Healthy Tips & Adivce
Some healthy advice
This section examines three key ways of avoiding painful bowel movements: physical exercise, a balanced diet and a positive attitude to the needs of your body. Combining regular physical activity with a healthy diet and an understanding of your body's individual needs is an effective way to help keep your body functioning well and to help avoid painful bowel movements.
Regular exercise: a key to a healthy digestive system
It's a well-known fact that exercise is an important part of a healthy lifestyle. So, it isn't surprising that regular exercise is a very effective way of helping our digestive system to stay healthy too.
Exercise is important during all stages of one's life - from childhood, into adulthood and throughout later life. We've prepared some information about exercises that can help encourage a healthy digestive system.
You should try to ensure that regular exercise is part of your lifestyle. There are many reasons why we don't exercise enough. Many people find that they are just too busy to take the time to exercise. Some individuals find conventional exercise is just plain boring, and some may be intimidated by the expectations of competitive sports.
The benefits of exercise, however, can be enormous, especially for those who suffer from constipation. The secret to a successful exercise plan is simple: it should be something you enjoy doing, and something you can do regularly. It can be as simple as taking the stairs instead of the lift every day, or as involved as joining your local fitness centre. Exercise that especially strengthens the abdominal muscles can be particularly helpful in increasing digestive health. These include:
- tai chi and other gentle martial arts
Healthy food for a healthy digestion
This section looks at the important role of diet for a healthy digestion. A healthy, balanced diet is an essential part of a healthy digestion. That means having a diverse range of foods, drinking plenty of water, eating more fibre-rich foods and eating meals at regular times so that you are able to relax whilst enjoying your food. Remember, however, that our digestive system is very sensitive: sudden changes in diet can actually cause digestive problems. The intestines need time to adapt to change in diet, so always introduce changes slowly and gradually over a period of weeks.
Fibre helps our digestive system work efficiently. It is not absorbed into the body during digestion; instead, it passes all the way through the digestive tract, and is expelled when we defecate. Fibre helps keep the contents of the colon soft, and makes it easier for the muscles of the colon to push the contents along.
Waterter essential to good health
Water is not just a liquid that we drink when we are thirsty. It is a major component of our bodies and plays a role in nearly every bodily function. Water makes up 80 percent of our blood, 75 percent of our brain and muscles, and from 55 to 75 percent of our body weight. Even our bones contain water.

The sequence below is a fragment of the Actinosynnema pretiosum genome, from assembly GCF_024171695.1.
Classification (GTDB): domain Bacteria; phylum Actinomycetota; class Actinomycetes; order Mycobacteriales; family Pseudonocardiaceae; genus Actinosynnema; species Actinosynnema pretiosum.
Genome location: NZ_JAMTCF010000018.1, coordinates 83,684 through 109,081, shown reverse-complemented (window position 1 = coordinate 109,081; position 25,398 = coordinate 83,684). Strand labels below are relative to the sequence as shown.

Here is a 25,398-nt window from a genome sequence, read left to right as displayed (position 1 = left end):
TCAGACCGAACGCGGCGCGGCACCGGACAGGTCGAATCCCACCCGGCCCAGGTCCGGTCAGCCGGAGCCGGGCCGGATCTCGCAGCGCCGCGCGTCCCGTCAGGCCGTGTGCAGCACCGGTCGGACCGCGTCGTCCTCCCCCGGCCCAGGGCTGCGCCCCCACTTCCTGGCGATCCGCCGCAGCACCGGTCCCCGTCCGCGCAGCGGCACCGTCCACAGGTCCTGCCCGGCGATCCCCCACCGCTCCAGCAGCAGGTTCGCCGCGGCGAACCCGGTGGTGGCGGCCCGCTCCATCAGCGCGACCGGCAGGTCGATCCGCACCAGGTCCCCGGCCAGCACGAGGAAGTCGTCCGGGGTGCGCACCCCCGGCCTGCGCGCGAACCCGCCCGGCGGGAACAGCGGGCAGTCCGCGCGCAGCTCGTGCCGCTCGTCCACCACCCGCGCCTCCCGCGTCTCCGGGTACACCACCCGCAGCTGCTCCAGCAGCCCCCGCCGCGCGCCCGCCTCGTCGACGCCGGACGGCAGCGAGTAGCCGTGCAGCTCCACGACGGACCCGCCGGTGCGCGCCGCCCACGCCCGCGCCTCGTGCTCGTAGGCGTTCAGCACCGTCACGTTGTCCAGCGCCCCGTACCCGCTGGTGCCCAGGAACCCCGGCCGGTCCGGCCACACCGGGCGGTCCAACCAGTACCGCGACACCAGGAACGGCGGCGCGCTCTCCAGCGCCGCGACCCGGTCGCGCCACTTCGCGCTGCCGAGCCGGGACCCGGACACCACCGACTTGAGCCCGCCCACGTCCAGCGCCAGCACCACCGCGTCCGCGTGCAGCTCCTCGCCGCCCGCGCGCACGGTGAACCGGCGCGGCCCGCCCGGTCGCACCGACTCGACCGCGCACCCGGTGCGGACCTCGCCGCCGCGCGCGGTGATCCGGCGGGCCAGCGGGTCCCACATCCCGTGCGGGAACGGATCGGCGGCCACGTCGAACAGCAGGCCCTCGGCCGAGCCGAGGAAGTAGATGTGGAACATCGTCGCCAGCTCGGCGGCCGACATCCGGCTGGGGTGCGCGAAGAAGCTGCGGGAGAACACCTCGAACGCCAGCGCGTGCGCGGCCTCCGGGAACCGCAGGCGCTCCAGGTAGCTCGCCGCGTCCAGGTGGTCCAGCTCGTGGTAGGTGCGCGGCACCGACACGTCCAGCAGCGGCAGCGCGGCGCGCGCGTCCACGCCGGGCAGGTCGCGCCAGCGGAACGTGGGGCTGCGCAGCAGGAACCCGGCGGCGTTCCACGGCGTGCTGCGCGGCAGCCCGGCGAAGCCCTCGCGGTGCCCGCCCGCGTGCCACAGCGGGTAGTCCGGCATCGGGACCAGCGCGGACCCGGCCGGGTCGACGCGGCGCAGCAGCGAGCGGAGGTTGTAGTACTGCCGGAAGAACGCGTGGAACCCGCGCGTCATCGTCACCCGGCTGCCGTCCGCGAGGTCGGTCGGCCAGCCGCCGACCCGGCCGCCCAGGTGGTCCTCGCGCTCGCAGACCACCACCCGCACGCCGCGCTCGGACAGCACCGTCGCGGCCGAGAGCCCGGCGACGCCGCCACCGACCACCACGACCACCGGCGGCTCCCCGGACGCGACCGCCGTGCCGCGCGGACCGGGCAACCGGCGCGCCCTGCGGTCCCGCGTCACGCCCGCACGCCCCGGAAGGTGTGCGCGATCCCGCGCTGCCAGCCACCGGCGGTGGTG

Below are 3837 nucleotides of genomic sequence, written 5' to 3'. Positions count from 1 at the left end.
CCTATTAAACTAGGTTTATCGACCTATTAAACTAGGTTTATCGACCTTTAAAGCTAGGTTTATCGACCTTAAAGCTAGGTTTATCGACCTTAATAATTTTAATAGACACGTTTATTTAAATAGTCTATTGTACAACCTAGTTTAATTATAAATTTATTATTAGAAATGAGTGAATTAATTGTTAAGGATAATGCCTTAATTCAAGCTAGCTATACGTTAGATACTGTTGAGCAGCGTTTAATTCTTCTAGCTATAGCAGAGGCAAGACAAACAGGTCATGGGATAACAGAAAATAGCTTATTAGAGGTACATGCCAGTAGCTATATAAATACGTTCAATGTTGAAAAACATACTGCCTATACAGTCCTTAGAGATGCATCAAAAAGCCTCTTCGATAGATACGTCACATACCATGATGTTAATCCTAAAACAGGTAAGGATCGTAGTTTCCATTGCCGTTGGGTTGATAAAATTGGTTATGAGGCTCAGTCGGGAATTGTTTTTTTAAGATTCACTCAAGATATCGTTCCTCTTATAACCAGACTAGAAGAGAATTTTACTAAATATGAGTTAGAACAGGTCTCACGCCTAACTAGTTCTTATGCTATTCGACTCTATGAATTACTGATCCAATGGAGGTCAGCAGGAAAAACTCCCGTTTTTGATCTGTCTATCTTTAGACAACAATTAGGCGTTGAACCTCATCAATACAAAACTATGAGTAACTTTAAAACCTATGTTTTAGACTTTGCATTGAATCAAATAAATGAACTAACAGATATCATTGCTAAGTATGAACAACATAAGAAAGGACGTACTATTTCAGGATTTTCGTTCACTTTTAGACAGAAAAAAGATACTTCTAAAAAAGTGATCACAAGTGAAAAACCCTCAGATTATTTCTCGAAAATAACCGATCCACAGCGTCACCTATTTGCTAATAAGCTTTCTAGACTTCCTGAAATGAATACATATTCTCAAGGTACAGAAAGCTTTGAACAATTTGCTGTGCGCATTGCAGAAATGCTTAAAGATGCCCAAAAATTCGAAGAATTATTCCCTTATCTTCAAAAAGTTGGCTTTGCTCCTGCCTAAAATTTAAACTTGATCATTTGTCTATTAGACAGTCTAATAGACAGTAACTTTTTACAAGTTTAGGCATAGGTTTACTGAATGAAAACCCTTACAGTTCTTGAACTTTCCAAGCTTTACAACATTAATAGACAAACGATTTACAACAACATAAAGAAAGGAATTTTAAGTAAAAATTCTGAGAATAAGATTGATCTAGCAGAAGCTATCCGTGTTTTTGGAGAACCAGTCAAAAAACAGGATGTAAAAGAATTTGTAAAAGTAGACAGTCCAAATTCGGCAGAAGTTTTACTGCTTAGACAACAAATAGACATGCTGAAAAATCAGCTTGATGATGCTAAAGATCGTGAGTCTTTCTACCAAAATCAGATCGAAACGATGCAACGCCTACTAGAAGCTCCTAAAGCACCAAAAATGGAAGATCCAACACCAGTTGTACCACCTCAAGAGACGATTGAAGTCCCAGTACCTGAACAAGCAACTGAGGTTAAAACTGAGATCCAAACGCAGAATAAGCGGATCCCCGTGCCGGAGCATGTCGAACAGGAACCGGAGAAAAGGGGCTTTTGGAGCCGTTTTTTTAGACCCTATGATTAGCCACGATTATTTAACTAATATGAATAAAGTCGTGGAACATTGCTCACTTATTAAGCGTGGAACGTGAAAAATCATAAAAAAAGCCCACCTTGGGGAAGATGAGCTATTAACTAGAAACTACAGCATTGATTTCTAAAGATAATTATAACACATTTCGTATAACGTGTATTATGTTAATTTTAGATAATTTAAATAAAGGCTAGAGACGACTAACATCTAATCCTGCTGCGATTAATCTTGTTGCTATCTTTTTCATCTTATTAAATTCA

Water carries out very important functions in our body. If we do not drink enough water, our bodies can respond by extracting more water from the colon, drying up the contents and making bowel movements more infrequent and difficult.
More tips for good nutrition
This final section talks about how, in addition to eating plenty of fibre-rich foods and drinking lots of water, you can help your digestive system stay healthy by eating a balanced diet. Below are some tips for balancing your diet. Remember: changes to your diet should be made gradually. Sudden changes can upset your body's digestive process.
Meat, fish and tofu are all sources of protein. Be sure to get enough protein, but don't go overboard. It's a misconception that the more protein in a diet, the better. Too much protein may slow your digestion. Too little, on the other hand, can lead to fatigue or lack of resistance to infection.
Red meat, eggs, nuts, milk and milk products are the main sources of saturated fats in most people's diets - try to keep them to a minimum. You can reduce your intake of saturated fats by substituting some of the red meat in your diet with fish, poultry, beans and pulses. These foods are much lower in saturated fat and cholesterol, which has been associated with heart disease.
Foods like rice, potatoes, pasta and noodles give our bodies energy and are good sources of carbohydrates. White sugar is also a carbohydrate, but should be kept to a minimum. If you crave something sweet, try satisfying your taste buds with a piece of fruit. Fruit contains natural sugar but also contributes fibre and other nutrients to your diet.
Vitamins and minerals
Don't think that you can eat an unbalanced diet and "catch up" on your vitamins and minerals by taking just a multivitamin/multimineral supplement. Eating healthy food that meets all your nutritional needs naturally is the most important aspect of a balanced diet. However under certain conditions the need for vitamins and minerals may not be sufficiently covered by the daily food intake. In such cases it is worthwhile - or even necessary - to consider the use of extra vitamins and minerals - particularly so in the elderly.